Etymology
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wattle (n.1)

"stakes interlaced with twigs and forming the framework of the wall of a building," Old English watol "hurdle," in plural "twigs, thatching, tiles," related to weðel "bandage," from Proto-Germanic *wadlaz, from PIE *au- (3) "to weave" (see weeds). Surviving in wattle-and-daub "building material for huts, etc." (1808).

wattle (n.2)

"fleshy appendage below the neck of certain birds," 1510s (in jocular use extended to human beings, 1560s), of uncertain origin and of doubtful relationship to wattle (n.1). Related: Wattled.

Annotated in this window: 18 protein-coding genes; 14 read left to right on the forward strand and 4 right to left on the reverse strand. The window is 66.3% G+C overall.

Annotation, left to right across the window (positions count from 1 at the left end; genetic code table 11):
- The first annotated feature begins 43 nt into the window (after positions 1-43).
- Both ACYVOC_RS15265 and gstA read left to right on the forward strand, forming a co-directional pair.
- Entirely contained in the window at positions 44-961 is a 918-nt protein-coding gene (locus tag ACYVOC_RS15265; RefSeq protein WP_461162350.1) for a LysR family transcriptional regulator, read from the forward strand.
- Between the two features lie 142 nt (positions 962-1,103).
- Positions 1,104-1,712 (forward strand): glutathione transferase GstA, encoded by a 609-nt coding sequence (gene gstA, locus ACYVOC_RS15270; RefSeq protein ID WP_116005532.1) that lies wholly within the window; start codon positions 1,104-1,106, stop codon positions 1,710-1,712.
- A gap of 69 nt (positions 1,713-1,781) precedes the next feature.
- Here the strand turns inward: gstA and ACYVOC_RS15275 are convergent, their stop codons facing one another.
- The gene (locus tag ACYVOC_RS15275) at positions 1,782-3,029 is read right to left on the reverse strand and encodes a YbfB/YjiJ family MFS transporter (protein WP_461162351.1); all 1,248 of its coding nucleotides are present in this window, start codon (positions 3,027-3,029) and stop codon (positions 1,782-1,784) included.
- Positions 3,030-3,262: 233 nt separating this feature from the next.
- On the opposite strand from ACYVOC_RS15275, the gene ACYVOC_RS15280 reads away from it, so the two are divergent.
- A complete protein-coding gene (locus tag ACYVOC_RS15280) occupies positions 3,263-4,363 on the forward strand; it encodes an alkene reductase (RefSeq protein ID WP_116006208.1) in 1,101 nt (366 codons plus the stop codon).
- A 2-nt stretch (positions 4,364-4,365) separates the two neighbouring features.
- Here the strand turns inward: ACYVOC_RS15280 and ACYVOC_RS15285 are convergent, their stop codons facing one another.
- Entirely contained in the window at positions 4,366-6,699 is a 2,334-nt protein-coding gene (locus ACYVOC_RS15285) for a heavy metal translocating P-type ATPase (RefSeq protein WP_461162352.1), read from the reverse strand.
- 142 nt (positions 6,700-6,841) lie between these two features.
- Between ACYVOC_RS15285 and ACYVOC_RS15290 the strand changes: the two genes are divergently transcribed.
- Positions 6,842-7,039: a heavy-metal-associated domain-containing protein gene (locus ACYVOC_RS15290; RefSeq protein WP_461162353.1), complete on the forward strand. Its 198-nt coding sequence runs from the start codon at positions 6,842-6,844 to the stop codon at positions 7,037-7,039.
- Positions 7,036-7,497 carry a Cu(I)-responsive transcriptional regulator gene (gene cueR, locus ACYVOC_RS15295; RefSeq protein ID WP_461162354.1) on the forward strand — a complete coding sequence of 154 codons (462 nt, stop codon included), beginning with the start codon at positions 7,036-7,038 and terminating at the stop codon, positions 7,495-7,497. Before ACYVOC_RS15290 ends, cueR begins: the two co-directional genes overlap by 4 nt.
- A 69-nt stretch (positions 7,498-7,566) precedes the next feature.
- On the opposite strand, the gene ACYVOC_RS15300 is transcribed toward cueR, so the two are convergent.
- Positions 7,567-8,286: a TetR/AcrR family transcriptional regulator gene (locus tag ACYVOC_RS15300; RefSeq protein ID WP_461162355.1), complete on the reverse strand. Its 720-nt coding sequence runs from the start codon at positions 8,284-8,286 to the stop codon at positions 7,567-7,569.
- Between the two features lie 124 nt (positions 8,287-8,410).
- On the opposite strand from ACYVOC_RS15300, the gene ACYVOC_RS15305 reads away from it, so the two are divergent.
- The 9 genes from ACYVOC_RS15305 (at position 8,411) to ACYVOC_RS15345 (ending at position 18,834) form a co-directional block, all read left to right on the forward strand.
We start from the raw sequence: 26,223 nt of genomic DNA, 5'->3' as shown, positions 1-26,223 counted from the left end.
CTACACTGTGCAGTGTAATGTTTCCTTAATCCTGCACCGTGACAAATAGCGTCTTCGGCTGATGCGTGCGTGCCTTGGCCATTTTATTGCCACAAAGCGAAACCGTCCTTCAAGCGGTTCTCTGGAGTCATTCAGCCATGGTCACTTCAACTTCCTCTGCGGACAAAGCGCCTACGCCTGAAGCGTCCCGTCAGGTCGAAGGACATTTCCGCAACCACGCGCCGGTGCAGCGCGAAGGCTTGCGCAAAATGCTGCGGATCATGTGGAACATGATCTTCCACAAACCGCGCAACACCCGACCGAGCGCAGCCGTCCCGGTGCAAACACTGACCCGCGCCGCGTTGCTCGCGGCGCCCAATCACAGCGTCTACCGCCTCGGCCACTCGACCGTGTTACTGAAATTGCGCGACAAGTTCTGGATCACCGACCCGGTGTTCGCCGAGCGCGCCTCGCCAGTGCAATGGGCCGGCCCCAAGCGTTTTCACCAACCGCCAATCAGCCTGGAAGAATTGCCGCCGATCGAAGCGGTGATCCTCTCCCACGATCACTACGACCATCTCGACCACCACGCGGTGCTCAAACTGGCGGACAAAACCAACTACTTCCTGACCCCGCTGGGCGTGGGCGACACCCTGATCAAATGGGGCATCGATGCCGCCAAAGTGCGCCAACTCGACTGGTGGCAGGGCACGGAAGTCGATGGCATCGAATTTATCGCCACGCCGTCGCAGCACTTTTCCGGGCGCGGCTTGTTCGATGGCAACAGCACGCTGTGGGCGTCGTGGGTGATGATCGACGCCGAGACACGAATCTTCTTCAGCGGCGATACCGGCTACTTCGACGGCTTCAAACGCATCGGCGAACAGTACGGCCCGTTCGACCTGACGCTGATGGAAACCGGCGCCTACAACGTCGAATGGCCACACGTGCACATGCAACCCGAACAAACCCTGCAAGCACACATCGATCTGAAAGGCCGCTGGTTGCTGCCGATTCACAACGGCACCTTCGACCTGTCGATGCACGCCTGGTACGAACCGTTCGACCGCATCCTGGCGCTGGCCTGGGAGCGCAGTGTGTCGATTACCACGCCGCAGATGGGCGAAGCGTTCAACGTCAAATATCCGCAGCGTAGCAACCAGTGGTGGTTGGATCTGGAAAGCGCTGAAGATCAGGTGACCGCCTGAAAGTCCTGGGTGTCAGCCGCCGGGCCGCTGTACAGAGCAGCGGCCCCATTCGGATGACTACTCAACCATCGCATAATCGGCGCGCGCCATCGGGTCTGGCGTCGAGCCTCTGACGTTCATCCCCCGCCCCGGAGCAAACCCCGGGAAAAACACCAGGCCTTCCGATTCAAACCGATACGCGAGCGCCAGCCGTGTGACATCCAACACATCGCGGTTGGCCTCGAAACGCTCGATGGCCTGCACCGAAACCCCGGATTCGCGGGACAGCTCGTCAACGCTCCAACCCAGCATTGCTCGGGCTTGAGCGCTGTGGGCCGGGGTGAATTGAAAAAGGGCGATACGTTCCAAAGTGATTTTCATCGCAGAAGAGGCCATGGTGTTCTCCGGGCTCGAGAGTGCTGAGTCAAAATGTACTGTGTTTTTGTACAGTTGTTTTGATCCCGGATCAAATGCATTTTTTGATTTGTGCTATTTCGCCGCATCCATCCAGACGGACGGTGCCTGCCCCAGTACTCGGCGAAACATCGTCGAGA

updated on December 21, 2021

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Definitions of wattle from WordNet
1
wattle (n.)
a fleshy wrinkled and often brightly colored fold of skin hanging from the neck or throat of certain birds (chickens and turkeys) or lizards;
Synonyms: lappet
wattle (n.)
framework consisting of stakes interwoven with branches to form a fence;
wattle (n.)
any of various Australasian trees yielding slender poles suitable for wattle;
2
wattle (v.)
build of or with wattle;
wattle (v.)
interlace to form wattle;
Etymologies are not definitions. From wordnet.princeton.edu, not affiliated with etymonline.